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heritage

Services held to mark 81st anniversary of the sinking of HMS Royal Oak

Keith Welbon representing the Royal Naval Assocation laid a wreath at the memorial of those who were lost in the sinking of HMS Royal Oak. (Orkney Photographic)

Ceremonies have taken place in Orkney and at HM Naval Base Clyde today to mark the 81st anniversary of the sinking of the HMS Royal Oak.

The ship was anchored at Scapa Flow when it was torpedoed by a German submarine during World War II on October 14, 1939.

A total of 835 sailors lost their lives.

The COVID-19 pandemic disrupted the usual commemorative events meaning that Royal Navy personnel who would normally travel to Orkney instead paid their respects at the Faslane naval base.

In Orkney, the Royal British Legion Scotland and the Royal Naval Association held a wreath laying ceremony at the Royal Oak memorial at Scapa Beach at 11am. 

Among those who attended the Faslane service were Royal Navy divers, who travel to Orkney every year, to carry out the solemn duty of descending to the wreck to change the White Ensign.

Due to COVID-19, this is the first year since the Ship’s Bell was recovered in 1982 that the divers have not been able to support this commitment.

During the service, wreaths were laid, and a White Ensign placed below a photograph of HMS Royal Oak and a list of the names of all those who lost their lives.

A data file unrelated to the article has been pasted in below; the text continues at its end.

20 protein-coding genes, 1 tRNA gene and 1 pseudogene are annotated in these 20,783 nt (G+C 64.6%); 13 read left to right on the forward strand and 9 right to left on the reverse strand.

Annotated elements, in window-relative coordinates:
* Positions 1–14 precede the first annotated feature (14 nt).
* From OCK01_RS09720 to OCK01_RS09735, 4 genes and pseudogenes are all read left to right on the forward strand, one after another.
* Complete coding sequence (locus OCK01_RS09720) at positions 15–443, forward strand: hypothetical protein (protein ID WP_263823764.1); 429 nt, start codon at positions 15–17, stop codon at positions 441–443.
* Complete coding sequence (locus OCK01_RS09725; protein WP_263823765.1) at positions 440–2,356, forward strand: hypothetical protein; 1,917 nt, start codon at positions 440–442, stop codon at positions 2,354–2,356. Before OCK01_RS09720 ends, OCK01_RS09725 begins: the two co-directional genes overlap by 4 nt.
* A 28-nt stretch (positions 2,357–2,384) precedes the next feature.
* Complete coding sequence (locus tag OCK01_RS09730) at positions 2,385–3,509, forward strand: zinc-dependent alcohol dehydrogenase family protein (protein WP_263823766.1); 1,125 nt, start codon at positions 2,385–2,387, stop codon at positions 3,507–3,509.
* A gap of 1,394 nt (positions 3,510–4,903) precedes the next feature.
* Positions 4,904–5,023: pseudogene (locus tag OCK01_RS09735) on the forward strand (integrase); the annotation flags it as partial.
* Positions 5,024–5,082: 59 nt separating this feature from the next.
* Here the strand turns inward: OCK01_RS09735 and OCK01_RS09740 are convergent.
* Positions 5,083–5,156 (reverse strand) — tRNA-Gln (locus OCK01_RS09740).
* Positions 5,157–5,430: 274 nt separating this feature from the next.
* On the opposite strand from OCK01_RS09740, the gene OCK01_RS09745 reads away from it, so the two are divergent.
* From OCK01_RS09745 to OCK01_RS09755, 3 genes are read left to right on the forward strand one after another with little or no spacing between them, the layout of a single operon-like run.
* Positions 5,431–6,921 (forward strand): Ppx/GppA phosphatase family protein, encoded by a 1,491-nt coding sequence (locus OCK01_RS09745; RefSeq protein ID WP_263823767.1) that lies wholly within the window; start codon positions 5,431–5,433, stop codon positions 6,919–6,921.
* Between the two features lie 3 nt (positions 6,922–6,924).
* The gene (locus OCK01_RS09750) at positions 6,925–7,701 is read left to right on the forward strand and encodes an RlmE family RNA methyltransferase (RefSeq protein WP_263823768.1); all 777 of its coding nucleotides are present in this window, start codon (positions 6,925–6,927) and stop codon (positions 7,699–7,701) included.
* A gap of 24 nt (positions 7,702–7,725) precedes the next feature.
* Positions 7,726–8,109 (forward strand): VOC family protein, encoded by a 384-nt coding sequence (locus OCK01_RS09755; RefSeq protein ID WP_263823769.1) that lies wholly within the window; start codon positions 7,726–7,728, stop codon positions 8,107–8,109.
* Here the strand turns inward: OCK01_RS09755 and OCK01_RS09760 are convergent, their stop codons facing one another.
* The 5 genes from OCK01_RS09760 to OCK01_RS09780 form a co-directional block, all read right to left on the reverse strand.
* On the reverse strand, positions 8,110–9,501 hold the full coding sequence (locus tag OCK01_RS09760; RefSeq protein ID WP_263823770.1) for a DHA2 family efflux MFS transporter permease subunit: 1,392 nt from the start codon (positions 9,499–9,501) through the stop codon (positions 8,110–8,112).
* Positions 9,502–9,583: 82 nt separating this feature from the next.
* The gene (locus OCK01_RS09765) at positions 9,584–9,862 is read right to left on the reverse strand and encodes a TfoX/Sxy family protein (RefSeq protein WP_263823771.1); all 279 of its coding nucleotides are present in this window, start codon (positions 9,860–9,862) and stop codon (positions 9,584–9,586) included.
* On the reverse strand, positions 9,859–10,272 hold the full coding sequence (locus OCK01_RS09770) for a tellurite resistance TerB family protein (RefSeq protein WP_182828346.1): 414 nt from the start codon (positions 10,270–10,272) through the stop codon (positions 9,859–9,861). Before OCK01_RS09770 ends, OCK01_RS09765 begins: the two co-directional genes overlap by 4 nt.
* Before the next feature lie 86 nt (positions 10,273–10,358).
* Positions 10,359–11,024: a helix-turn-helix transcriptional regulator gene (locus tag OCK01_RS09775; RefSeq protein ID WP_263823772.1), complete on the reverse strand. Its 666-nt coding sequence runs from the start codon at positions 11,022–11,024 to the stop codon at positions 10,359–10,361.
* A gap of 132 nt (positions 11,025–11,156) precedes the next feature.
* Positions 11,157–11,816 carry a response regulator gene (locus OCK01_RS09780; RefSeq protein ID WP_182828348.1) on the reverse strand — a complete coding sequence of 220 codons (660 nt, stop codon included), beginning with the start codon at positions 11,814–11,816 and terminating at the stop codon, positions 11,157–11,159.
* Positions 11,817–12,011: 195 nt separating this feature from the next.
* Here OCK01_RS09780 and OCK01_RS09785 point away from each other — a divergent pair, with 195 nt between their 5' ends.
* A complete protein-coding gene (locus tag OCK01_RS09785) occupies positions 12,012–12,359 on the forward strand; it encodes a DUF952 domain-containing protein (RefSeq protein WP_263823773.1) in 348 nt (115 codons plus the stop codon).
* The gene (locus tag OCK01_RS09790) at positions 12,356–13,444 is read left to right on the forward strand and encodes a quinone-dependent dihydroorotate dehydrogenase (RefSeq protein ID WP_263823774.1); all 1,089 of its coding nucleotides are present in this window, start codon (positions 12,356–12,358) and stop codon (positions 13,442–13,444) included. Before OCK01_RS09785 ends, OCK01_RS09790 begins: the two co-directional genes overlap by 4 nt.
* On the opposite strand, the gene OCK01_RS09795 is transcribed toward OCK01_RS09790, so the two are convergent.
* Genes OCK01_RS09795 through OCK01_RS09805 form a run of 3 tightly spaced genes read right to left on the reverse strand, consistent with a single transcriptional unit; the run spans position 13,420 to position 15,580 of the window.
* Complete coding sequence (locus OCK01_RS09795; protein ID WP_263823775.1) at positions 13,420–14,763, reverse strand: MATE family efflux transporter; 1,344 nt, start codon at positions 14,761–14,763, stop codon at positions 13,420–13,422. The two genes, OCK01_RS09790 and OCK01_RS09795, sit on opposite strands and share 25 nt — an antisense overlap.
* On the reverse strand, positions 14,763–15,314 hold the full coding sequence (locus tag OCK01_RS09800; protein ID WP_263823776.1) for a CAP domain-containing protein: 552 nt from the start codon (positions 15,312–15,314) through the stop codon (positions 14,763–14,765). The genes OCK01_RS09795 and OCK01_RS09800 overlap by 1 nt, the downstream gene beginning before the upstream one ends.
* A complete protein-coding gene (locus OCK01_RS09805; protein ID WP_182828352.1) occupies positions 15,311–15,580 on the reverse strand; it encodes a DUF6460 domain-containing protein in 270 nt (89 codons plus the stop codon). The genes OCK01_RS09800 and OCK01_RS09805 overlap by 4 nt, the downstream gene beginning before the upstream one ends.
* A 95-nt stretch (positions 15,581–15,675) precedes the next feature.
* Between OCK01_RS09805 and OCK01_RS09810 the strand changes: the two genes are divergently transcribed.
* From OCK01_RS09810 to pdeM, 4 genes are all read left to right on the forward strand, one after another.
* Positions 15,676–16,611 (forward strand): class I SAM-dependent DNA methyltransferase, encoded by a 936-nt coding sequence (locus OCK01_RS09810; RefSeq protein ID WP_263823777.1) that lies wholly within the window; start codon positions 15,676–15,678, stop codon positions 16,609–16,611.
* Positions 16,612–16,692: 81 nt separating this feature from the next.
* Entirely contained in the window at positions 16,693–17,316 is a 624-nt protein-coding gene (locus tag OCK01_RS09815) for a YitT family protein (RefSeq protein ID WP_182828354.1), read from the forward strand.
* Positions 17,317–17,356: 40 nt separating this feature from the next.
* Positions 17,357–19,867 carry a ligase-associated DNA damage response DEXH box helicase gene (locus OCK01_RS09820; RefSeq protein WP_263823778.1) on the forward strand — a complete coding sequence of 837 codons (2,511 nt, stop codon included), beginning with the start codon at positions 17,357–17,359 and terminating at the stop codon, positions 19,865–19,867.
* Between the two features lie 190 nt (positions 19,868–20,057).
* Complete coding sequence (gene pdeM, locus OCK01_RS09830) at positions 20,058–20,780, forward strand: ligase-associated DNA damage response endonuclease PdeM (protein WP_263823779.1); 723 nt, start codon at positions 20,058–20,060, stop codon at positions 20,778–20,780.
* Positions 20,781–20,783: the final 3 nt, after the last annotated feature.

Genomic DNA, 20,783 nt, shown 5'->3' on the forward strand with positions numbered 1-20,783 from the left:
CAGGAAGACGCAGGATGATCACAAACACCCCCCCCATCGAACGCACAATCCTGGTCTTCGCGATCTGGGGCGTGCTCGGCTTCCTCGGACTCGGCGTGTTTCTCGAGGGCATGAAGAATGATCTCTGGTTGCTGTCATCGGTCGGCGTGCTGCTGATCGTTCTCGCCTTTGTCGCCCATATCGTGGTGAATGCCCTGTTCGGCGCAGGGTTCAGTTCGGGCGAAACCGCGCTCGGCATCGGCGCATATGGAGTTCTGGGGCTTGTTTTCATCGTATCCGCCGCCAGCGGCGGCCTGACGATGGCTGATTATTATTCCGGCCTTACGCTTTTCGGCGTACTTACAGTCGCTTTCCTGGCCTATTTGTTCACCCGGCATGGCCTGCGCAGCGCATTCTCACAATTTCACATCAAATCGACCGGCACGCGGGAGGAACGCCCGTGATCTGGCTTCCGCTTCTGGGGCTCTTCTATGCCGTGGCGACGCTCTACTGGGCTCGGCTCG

In addition, there were readings from Able Seaman (Diver) Toomey and Leading Seaman (Diver) Lund. 

The Commanding Officer of the Northern Diving Group (NDG), Lieutenant Commander Mark Shaw, said: “Northern Diving Group have a long history with HMS Royal Oak and the people of Orkney.

“For many years we have deployed to Scapa Flow to survey the wreck site and change the White Ensign in the process.

“Unfortunately, this year COVID restrictions have prevented us from visiting the site of HMS Royal Oak so instead we have held our own Service of Remembrance on the day of the 81st anniversary of the sinking.

“As well as Royal Navy Clearance Divers from Northern Diving Group, there was representation from Naval Base Clyde and Mine Countermeasures Squadron One.

“It is a shame we have not been able to dive on the wreck as usual, but we are pleased to have had the opportunity to pay our respects in this way. We are looking forward to deploying to Scapa Flow next year.”

Able Seaman (Diver) Paul West, who was one of those who made the trip last year, said: “After having the privilege of diving the Royal Oak last year and having the honour of changing the ensign, the news that this year’s commemorative dive would not take place was disappointing.

“Only after diving and seeing the ship first hand does her story humble your bones.

“The sailors that were aboard on that night in 1939 will not be forgotten. We shall remember them.”

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